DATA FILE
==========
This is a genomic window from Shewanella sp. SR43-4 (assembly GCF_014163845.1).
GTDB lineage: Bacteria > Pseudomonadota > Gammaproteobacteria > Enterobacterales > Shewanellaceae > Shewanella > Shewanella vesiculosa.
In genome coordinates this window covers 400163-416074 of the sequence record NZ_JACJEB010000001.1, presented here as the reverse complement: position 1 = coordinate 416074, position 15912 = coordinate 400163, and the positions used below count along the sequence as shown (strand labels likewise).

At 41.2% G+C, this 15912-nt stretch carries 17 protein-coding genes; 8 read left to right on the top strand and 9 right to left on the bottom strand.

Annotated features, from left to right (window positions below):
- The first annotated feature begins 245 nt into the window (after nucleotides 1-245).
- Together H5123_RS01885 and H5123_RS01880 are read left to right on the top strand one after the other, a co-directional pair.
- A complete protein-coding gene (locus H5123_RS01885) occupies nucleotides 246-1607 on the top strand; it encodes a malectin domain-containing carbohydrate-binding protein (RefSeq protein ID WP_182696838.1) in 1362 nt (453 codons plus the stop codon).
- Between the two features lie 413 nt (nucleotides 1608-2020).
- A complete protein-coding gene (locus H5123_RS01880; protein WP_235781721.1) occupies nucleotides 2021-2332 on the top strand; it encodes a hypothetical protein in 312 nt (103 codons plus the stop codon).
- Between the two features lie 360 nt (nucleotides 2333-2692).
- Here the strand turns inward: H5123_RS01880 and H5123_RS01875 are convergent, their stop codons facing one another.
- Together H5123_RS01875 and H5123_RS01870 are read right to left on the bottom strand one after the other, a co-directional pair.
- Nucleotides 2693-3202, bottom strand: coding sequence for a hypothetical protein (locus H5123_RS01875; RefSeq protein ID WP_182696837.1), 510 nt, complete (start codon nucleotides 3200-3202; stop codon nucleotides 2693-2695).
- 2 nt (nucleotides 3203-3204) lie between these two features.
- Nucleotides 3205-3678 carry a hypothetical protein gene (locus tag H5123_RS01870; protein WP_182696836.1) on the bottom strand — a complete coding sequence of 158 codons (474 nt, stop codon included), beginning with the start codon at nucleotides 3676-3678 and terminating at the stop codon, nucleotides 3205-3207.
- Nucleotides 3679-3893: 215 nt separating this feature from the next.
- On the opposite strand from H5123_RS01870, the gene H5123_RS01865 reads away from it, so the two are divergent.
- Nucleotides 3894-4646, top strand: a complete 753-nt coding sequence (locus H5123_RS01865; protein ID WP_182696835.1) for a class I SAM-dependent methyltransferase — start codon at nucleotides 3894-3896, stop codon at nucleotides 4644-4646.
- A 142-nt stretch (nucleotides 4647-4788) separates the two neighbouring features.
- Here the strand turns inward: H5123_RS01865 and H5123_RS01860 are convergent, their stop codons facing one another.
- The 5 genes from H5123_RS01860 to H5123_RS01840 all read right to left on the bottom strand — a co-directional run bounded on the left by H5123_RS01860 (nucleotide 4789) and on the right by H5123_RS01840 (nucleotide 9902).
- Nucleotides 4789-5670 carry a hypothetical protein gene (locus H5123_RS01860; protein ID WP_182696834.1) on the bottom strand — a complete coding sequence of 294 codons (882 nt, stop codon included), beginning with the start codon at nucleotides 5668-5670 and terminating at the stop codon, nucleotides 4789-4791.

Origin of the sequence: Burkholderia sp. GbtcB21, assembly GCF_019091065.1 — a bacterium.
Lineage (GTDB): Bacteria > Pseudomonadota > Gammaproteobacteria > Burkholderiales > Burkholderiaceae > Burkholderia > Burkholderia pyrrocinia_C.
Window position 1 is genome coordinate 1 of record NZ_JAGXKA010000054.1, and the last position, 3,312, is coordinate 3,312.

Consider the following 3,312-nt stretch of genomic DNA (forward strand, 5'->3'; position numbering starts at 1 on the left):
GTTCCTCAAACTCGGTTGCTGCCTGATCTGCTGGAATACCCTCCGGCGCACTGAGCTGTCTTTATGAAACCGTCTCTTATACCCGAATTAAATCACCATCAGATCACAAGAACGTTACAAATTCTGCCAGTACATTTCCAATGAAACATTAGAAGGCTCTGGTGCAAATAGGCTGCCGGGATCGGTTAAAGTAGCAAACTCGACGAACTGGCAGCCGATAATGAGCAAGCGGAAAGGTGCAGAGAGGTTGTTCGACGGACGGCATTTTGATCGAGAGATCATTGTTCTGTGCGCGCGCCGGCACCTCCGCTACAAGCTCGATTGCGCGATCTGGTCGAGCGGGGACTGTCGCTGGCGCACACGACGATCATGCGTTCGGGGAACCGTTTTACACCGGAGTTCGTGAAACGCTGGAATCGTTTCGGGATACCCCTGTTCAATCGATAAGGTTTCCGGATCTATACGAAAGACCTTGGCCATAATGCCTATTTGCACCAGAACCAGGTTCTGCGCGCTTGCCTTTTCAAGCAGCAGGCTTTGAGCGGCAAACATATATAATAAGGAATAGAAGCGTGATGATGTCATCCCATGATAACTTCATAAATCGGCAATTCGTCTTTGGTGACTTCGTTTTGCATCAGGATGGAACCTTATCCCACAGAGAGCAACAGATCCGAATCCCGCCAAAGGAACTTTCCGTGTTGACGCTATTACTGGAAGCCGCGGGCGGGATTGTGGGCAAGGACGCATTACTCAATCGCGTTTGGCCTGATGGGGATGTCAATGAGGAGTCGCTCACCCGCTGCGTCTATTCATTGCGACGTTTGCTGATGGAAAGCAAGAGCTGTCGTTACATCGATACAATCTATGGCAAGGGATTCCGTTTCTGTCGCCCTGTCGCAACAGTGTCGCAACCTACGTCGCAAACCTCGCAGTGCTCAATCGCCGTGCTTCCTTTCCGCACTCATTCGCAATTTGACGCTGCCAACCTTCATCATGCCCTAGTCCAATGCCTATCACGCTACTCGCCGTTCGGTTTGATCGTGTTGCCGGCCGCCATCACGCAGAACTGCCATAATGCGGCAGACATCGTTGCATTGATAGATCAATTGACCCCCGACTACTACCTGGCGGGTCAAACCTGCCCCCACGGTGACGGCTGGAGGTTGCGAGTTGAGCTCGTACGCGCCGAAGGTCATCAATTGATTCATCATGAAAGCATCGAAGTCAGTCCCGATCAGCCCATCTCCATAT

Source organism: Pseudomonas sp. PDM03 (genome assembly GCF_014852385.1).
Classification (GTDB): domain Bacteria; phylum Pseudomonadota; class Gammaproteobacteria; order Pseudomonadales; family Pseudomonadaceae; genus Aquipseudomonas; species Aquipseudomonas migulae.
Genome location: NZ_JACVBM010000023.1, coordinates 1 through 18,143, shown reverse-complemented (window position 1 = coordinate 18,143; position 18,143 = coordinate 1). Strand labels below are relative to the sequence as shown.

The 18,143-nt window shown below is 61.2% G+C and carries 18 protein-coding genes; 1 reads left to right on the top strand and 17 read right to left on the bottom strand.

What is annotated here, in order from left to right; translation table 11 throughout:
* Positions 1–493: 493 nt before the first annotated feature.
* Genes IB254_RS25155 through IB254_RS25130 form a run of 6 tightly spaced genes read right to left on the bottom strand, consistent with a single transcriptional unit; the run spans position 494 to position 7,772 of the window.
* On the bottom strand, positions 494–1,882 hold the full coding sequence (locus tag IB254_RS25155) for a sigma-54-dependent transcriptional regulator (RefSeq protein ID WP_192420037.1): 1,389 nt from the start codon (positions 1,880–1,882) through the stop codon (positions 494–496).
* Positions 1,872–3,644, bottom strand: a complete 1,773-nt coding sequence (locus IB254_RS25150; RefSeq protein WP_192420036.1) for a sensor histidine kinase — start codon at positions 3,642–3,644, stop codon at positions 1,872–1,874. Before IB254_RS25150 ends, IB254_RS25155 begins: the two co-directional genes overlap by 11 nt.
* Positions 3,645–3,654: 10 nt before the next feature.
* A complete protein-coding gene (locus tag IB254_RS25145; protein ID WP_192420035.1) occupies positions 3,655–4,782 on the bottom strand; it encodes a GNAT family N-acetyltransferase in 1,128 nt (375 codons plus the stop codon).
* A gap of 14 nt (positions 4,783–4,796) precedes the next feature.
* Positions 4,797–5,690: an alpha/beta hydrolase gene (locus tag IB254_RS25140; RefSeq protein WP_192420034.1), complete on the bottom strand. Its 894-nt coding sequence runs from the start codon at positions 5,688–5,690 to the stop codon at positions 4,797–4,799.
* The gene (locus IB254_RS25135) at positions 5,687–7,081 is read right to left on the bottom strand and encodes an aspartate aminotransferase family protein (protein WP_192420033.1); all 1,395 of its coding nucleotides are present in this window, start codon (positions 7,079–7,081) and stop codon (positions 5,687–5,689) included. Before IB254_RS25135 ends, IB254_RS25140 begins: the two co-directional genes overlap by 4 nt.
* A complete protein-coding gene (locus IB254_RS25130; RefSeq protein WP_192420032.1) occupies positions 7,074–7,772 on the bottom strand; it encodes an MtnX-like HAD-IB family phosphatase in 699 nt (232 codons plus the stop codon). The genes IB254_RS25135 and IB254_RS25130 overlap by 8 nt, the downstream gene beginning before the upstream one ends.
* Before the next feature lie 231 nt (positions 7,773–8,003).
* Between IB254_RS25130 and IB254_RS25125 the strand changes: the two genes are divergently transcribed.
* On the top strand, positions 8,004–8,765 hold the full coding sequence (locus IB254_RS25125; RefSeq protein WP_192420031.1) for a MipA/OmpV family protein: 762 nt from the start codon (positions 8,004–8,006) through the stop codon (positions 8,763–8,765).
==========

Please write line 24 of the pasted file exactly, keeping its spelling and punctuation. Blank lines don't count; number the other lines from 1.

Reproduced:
Origin of the sequence: Burkholderia sp. GbtcB21, assembly GCF_019091065.1 — a bacterium.